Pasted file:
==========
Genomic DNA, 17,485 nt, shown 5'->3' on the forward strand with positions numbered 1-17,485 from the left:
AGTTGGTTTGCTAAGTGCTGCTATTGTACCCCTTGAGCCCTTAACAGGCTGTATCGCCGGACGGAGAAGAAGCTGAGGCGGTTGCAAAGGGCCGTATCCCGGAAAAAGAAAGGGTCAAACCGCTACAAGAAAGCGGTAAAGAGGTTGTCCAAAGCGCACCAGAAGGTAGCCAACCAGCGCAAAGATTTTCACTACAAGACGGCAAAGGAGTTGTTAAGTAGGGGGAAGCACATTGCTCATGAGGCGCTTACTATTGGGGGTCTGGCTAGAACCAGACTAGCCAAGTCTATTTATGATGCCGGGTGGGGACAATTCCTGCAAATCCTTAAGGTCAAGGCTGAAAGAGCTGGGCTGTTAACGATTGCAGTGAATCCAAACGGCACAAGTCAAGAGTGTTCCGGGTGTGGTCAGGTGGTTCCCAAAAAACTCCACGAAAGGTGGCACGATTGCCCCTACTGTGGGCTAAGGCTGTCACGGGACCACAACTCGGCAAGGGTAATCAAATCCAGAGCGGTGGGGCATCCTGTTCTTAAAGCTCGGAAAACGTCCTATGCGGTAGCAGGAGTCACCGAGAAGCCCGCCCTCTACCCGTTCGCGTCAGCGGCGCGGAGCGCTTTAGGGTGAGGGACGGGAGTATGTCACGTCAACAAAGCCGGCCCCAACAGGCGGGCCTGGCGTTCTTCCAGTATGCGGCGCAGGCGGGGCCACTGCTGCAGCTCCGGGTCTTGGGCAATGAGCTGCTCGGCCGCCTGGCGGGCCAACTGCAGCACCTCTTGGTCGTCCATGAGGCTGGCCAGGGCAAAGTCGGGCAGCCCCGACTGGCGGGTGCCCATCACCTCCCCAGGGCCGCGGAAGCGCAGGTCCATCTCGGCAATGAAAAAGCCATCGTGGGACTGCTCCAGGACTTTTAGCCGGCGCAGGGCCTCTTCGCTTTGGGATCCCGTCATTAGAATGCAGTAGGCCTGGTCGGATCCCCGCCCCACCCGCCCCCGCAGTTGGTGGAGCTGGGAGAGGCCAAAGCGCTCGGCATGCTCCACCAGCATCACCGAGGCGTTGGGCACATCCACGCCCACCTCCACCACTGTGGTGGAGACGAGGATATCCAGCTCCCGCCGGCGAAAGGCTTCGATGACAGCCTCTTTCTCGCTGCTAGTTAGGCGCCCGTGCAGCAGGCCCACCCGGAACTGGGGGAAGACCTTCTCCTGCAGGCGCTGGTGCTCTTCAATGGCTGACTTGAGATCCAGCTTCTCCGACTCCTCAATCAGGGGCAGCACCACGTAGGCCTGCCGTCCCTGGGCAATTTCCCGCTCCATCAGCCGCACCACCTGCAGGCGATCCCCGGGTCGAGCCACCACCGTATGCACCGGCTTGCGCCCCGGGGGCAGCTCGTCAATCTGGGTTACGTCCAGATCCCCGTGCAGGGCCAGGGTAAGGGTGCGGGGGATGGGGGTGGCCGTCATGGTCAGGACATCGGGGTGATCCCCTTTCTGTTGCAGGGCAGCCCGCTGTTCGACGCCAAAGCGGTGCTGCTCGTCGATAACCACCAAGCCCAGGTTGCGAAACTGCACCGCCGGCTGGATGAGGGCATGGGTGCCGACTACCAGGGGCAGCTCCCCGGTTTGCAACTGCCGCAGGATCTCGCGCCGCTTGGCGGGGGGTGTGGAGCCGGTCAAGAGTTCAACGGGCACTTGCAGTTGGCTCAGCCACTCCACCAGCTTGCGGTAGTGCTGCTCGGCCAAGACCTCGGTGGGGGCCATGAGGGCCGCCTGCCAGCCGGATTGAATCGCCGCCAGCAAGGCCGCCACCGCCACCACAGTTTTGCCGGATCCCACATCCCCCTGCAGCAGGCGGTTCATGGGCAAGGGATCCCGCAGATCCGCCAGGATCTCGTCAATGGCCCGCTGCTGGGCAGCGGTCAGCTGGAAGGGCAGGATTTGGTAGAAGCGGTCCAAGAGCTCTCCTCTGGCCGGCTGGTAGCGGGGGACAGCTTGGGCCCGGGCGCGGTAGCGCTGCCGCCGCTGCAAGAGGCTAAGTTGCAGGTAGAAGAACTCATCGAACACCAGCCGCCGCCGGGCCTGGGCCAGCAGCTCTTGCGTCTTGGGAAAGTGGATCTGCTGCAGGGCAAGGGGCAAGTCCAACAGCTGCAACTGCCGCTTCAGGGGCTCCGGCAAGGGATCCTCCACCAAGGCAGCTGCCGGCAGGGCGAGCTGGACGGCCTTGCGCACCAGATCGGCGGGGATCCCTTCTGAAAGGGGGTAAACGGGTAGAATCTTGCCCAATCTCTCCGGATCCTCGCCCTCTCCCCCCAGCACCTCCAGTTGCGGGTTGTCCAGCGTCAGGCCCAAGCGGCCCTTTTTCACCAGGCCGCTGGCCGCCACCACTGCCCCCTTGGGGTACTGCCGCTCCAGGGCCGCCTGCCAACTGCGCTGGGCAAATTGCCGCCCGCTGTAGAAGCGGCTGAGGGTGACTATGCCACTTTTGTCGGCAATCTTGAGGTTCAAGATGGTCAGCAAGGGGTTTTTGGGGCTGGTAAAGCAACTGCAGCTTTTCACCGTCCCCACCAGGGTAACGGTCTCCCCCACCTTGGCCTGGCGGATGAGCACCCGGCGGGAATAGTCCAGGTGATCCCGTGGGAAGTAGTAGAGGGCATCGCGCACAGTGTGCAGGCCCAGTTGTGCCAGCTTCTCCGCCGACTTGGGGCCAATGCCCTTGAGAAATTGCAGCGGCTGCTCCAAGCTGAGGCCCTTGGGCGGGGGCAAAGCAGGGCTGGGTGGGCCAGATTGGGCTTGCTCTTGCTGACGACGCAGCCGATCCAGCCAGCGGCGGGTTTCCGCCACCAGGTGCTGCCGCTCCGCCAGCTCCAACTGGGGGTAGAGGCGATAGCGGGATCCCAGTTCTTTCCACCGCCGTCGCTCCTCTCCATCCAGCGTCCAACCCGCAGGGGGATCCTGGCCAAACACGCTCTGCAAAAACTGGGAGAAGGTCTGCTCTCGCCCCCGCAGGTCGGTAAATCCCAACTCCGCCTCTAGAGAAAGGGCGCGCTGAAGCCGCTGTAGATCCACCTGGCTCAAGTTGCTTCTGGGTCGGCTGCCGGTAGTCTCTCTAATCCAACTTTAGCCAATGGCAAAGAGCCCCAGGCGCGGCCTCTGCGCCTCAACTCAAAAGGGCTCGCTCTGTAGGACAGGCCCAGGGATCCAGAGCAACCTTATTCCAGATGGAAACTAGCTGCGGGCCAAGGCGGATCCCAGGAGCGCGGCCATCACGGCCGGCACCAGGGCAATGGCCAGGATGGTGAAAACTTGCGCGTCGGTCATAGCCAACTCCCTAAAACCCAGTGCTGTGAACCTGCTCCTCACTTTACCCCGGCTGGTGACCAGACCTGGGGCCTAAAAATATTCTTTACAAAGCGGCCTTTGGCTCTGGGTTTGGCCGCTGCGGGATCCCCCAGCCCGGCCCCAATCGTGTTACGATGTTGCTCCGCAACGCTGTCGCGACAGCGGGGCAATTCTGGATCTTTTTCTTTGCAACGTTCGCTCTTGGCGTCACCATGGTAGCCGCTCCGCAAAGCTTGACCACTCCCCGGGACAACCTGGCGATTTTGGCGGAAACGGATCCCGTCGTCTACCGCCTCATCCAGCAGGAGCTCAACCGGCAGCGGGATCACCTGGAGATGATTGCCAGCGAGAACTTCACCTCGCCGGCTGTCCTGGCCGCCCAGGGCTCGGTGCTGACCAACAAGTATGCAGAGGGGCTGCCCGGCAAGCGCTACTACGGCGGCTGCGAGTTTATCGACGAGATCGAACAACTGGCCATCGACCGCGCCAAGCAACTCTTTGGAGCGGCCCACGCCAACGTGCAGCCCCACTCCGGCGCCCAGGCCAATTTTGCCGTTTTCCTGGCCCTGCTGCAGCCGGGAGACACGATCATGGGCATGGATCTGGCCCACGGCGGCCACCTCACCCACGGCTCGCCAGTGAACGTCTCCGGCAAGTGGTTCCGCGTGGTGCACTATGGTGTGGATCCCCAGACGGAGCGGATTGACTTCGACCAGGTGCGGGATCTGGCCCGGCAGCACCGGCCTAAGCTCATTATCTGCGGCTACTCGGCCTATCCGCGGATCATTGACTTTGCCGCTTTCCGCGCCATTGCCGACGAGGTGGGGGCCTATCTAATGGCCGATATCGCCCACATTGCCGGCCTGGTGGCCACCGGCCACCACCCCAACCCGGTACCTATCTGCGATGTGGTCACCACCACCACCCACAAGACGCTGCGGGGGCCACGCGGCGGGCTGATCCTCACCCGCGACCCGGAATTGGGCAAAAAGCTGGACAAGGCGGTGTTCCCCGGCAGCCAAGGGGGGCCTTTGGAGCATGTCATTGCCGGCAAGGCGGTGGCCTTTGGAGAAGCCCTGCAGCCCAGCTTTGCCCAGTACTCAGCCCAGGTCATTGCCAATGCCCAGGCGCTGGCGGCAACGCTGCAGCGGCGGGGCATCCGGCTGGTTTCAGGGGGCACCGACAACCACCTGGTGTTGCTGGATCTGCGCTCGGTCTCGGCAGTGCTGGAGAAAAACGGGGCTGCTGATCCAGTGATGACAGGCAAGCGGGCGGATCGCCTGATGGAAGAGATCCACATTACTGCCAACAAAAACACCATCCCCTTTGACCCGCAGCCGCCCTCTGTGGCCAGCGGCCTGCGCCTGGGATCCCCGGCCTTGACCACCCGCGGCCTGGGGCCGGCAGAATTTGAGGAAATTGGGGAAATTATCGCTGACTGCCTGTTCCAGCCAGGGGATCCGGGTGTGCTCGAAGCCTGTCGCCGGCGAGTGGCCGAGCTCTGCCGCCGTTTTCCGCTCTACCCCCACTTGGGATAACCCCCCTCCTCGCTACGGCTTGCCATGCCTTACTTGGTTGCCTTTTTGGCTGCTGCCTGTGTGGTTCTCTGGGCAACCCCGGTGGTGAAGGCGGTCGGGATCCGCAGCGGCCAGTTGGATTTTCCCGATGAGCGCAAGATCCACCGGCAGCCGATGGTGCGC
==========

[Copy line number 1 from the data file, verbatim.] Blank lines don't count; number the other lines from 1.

Genomic DNA, 17,485 nt, shown 5'->3' on the forward strand with positions numbered 1-17,485 from the left: